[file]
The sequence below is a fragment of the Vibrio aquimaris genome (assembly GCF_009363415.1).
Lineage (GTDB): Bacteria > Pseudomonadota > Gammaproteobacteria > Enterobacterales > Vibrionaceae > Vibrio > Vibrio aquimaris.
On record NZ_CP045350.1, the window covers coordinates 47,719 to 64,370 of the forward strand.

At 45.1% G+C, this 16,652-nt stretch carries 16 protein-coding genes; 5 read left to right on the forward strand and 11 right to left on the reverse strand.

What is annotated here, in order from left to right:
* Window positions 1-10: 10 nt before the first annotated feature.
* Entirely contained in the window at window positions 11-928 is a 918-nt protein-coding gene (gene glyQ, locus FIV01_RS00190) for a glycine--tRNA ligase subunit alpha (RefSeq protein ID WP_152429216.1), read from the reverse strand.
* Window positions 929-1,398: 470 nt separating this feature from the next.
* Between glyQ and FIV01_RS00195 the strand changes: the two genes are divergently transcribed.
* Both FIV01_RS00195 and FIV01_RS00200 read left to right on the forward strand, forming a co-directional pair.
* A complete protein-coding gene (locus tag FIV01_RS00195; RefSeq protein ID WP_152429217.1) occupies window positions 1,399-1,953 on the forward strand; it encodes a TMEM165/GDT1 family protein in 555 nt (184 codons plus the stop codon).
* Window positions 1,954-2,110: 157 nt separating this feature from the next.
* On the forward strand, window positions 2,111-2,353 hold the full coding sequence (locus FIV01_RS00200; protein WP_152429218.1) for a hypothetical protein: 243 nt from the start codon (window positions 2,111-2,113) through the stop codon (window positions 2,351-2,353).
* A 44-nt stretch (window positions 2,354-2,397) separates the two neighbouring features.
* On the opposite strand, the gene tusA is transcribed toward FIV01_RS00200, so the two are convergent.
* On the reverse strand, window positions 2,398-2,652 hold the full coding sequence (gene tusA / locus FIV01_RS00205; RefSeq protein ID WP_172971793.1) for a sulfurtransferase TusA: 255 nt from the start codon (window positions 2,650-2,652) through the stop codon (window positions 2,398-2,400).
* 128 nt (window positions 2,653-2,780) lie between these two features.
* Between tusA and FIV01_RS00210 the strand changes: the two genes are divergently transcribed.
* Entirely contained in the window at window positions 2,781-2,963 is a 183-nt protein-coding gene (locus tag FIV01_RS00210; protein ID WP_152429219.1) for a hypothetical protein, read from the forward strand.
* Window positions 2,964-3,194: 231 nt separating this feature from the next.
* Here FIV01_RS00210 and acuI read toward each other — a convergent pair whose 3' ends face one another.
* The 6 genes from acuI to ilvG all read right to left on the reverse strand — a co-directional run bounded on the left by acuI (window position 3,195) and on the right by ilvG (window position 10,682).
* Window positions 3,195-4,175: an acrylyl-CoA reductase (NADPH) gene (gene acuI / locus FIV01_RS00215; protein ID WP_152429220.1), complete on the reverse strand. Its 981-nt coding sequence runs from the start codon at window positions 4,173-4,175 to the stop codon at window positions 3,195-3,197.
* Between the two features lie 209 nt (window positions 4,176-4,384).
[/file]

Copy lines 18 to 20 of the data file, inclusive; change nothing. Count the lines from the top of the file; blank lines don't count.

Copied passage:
* Between tusA and FIV01_RS00210 the strand changes: the two genes are divergently transcribed.
* Entirely contained in the window at window positions 2,781-2,963 is a 183-nt protein-coding gene (locus tag FIV01_RS00210; protein ID WP_152429219.1) for a hypothetical protein, read from the forward strand.
* Window positions 2,964-3,194: 231 nt separating this feature from the next.